CalContractor - Profiling The California Contractor!
Sean Riviera grew up in the construction business.His father, Joe, was a successful contractor who owned his own construction company.During the summers Sean would work for his father.It was Joe who taught Sean how to handle and operate heavy equipment.While Sean enjoyed working in the construction industry, when he first got out of school he decided to take a different path.It turned out to be a twenty-year detour.Sean went to work for the Los Angeles Times, where he worked himself up from the rank and file of the transportation department.When the newspaper was sold Sean became yet another casualty of corporate downsizing.The paper's new owners simply phased out the department Sean worked in. "I really liked my job and working at the Times; they were a great company to work for," said Sean."Being laid off made me take a long hard look at what I was going to do." Sean
stood at a crossroads, but not for long.After reviewing his
decided to resurrect his
father's construction company.The contracting firm had been closed down since Joe's untimely death in 1994."I had closed down J.R. Construction after my father died but the company was still in existence," Sean
explained."When I received my severance check from the Times
, I went out and bought a tractor."In 2000 Sean founded SJR Bobcat Service Excavation and brought the company in as a division of JR Construction.
At first Sean worked alone."For the first couple of years it was just me and my Bobcat
," said Sean
."All the money I made on a job, I would put back into the company.I bought another Bobcat and as more money came in I purchased more equipment."
One of the first major contracts Sean
received was for Teledyne in Playa Del Rey.SJR Bobcat Service
dug electrical trenches and located fiber optic lines for the communications company.Another early key project Sean
worked on was for Raytheon
...(Above) Sean Riviera, Owner/Operator, SJR Bobcat Service Excavation Co. Sean Riviera
states, "Now I am in charge of my future, and I look forward to the challenges the next job brings!"
"When you are digging something like a pool with an infinite edge, you are right up against a cliff," said Sean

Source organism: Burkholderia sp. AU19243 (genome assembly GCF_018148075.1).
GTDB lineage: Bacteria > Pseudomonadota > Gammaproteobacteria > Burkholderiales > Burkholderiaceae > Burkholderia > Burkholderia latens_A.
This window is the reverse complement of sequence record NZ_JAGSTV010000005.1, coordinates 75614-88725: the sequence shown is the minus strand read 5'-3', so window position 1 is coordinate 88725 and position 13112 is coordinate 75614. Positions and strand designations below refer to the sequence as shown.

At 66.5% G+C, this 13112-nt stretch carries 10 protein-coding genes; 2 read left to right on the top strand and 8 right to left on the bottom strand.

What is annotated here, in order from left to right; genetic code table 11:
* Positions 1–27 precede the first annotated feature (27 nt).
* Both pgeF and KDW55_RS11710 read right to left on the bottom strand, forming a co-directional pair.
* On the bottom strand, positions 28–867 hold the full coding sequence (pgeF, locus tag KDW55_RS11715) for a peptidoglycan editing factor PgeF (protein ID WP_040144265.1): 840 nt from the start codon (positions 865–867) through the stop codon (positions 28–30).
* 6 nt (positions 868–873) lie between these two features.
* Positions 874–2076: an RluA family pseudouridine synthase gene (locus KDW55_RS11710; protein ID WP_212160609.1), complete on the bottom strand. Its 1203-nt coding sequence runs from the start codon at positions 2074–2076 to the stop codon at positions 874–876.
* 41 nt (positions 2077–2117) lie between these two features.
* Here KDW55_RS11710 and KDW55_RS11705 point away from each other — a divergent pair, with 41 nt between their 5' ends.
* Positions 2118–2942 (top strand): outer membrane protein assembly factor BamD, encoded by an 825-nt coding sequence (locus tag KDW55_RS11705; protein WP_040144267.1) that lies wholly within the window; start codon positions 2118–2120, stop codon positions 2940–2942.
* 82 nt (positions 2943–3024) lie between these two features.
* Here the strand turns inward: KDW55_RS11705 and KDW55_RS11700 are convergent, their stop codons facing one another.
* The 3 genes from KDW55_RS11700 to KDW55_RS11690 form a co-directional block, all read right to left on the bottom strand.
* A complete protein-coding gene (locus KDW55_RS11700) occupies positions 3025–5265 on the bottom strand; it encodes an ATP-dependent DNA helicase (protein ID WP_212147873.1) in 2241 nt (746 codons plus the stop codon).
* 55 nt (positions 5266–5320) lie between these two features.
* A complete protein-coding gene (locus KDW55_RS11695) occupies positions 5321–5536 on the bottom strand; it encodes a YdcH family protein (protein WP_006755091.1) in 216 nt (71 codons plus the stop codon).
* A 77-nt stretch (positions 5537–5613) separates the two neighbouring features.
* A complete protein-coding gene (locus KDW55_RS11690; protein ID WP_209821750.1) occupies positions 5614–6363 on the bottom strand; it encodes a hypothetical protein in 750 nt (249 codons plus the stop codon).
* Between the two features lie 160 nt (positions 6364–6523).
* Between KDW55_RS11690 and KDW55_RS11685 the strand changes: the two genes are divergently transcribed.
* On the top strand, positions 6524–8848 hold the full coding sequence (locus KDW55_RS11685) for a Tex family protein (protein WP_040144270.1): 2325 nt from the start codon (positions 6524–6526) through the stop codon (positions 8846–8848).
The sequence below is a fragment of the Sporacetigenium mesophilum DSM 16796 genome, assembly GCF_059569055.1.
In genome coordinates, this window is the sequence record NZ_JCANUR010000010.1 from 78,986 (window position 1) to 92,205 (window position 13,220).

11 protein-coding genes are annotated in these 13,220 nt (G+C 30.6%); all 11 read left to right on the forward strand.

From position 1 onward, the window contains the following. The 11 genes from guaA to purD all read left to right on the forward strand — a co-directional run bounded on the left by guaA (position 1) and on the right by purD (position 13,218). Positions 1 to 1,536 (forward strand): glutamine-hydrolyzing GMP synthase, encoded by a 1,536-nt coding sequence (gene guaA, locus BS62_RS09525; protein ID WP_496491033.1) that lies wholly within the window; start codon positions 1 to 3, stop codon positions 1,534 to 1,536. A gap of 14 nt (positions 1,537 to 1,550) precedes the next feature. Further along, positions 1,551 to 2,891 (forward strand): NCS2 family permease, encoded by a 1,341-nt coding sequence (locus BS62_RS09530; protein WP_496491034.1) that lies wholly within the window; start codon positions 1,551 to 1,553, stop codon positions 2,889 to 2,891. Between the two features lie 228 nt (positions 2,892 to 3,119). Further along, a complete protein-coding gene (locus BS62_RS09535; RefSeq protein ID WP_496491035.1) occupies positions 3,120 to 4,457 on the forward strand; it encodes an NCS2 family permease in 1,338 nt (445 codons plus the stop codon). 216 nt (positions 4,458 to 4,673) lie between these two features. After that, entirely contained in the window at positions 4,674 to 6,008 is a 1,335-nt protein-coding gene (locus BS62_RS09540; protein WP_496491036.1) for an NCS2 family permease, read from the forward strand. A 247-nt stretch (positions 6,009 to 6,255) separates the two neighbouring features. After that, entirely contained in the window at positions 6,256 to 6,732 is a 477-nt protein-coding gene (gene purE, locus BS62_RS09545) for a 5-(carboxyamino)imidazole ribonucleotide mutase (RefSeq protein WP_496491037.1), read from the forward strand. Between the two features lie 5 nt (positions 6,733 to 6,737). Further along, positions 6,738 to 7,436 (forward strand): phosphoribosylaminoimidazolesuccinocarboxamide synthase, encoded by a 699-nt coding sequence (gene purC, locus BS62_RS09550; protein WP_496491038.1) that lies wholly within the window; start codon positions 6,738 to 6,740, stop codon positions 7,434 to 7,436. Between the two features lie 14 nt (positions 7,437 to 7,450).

."If you don't know how to operate the equipment just right, the tractor and everything else will end up going right over that cliff."Sean has more than proven to be a highly skilled operator when it comes to having a fine touch on a tractor and excavator.
Whether the job calls for trenching next to an operating electrical line or dealing with digging duties on a sheer cliff, Sean
is able to step up to the plate and handle the project ably.Over the last three years Sean
has won Best All Round Operator at Bobcat Inc.'s
Rodeo.Most think of a rodeo as a competition where it pits a rider attempting to stay on a wild horse or bull, an extreme sport of the old school.Like its western counterpart, the Bobcat Rodeo puts the operator through an extreme test of their capabilities in the operation of heavy equipment.Contestants must handle such tests as picking up a golf ball with a spoon attached to their tractor.This sounds easy, but in reality is on par with trying out for the Yankees using a sledgehammer instead of a bat.Another obvious example of Sean's operational skill came last December when he
was working on a project for Caltrans at the Interstate 5, 10 and 60 interchange.At the time Sean
was grading a slope when he
discovered a suspicious looking object.He
scooped up the object and moved his
tractor away from the freeway.Due to the severe nature of the incident Sean
is legally restrained from giving specific details of the event.The police were called in and all the major thoroughfares in the area were closed to motorists.After a complete inspection of the pipe shaped object and area, the object Sean
had scooped up was indeed extremely dangerous.
Whether it is a rodeo testing his
extreme skills or operating a tractor under the extreme location logistics of working on a thirty-degree slope, Sean
loves the challenge his
job offers him."Having the security of working for a company like the Los Angeles Times
was nice, but I really like the fact that I'm self-employed and basically in charge of my own future," Sean
said."I get calls from other contractors for jobs that they won't do.There are a number of people in this business who say, ,if Sean
won't do it, it can't be done.' I enjoy the challenge that a seemingly impossible job offers."In addition to the extreme challenges in excavating, Sean
also enjoys the fact that over the years his
skills and his
company have built up a trust with his
customers."Knowing that the people I am working for trust me to handle the job for them means a lot to me," said Sean